When towing on busier streets you can practice driving in traffic, staying a safe distance behind vehicles in front of you (one car length for each 10 MPH you are traveling is a good rule of thumb), figuring out how to slow down and stop at traffic lights, and determining how to turn right without taking the trailer over the curb.
Tip: When towing, drive farther into the intersection than you would in a car, before you take the turn. The trailer will always track a little closer to the inside of the turn so you want to be sure you are about halfway into the intersection before you turn the wheel. The longer your trailer, the further you need to go forward before starting to turn. Watch the trailer track behind the tow vehicle from the passenger side mirror to get an idea of how your trailer follows.
One of the skills that took me a while to learn was centering the Airstream in the lane without drifting left. I felt I had to be really far from the curb to avoid it (and parked cars). Rich kept telling me that a typical lane is 12 feet wide and the Airstream is either 8 or 8 1/2 feet wide, which leaves lots of room if you are centered.
While I understood that in my head, it wasn't until he gave me this tip that I actually was able to stay centered: think about your right leg when you are driving. Keep that centered in the lane and you are good. I also look in the passenger mirror and make sure the Zip-Dee awning arm is lined up over the painted white line on the right of the lane. That tells me I'm just the right distance away from the curb or shoulder.
Find the visual cues and tricks that work for you and practice them.
Don't feel pressured to go fast
A good rule when you are new is simply to "go slower." You are driving a giant silver object and people will go around you.
For example, if the speed limit is 75 on the freeway, it's ok to go 65-70. And by the way, those yellow signs posted on curves and freeway off ramps, the ones that indicate a slower speed limit? Those are for you. That's some of the best advice Rich gave me. You might ignore those speed limits in your car (be honest) but you cannot do that when you are towing 6,000-10,000 pounds. Going slower also gives you much better gas mileage.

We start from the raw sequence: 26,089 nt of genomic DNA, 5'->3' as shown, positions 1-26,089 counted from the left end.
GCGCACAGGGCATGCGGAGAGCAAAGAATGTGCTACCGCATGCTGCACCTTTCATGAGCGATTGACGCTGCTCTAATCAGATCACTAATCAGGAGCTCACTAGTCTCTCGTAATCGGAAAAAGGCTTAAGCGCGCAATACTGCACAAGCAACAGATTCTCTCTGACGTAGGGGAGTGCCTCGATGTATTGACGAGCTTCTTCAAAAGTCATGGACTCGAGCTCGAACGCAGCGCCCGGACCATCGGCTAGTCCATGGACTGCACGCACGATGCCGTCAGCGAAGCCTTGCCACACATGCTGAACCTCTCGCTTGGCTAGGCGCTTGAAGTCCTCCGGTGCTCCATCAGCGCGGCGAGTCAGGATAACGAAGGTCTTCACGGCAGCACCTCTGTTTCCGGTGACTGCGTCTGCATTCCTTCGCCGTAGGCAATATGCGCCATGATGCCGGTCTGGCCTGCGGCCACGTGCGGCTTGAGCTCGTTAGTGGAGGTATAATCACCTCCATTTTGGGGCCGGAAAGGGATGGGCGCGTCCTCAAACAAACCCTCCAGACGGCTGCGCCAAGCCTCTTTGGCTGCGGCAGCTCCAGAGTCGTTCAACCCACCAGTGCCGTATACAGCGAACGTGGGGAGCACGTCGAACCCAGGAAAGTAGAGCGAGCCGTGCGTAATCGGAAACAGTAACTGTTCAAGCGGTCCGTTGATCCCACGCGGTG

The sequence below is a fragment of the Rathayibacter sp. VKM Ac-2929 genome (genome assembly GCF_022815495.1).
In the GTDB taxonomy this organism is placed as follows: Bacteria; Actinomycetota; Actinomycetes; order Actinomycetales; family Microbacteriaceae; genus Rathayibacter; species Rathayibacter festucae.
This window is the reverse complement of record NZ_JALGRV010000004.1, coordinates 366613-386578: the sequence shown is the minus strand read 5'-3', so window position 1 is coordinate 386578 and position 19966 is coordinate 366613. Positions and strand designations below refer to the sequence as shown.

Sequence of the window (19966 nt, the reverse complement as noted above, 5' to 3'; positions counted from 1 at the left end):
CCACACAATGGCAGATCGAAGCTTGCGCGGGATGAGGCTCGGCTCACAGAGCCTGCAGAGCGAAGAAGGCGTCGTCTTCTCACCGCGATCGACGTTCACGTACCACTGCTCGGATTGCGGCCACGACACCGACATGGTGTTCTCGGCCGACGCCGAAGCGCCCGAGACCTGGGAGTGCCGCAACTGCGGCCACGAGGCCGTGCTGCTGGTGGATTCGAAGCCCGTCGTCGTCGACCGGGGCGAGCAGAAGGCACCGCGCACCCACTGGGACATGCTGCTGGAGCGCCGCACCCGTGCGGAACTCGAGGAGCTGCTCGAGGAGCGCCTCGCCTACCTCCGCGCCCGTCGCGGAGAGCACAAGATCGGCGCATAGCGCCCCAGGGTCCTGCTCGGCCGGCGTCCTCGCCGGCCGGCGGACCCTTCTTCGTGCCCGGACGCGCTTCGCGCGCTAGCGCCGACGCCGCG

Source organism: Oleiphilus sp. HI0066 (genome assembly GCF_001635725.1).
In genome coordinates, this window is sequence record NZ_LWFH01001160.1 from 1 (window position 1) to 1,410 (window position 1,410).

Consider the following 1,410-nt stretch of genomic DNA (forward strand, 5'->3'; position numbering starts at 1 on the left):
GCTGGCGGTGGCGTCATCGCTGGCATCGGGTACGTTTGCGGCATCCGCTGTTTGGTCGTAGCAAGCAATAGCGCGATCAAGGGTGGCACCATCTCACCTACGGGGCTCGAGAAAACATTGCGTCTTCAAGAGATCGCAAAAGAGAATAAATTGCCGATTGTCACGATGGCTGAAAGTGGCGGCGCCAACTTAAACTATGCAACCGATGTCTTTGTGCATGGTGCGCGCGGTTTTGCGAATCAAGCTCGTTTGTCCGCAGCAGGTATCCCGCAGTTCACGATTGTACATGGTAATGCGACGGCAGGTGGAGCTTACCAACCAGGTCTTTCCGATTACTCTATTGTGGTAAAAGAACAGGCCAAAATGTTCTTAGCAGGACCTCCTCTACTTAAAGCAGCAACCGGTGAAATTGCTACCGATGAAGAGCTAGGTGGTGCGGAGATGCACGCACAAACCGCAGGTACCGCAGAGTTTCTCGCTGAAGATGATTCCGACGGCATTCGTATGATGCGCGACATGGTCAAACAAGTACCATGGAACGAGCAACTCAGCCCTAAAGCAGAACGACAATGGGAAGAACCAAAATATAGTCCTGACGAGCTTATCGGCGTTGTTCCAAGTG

Will you have jerks sometimes zoom past and give you dirty looks or honk? Will you have a tailgater once in a while? Probably. But their road rage is their problem. Just keep your cool, stay confident, and (as Rich reminds me) remember that you are bigger than they are.
Don't be afraid to punch it when getting on the freeway
When you're merging onto an interstate it's important you get up to the speed limit (or nearly) by the time you're at the end of the ramp. Don't be namby pamby, punch it! Your tow vehicle can take it. It makes merging easier and will slot you into the flow of traffic more easily.
Know your route and check the weather
Before you leave, look at your route for construction zones, steep grades, and elevation changes. Also check a weather app to find out if rain or storms are going to be an issue. If you see severe thunderstorms in the forecast for the day, consider staying put if you can. Not only do storms make it challenging for inexperienced drivers, they can create hail, which is one of the worst things for an Airstream.
I found that avoiding construction zones, bad weather, and traffic congestion when I was in the learning phase gave me time to practice basic towing skills without potentially scary variables. Before I knew it, I was driving through construction zones, navigating concrete barriers (which terrified me at first) and driving in the rain with aplomb.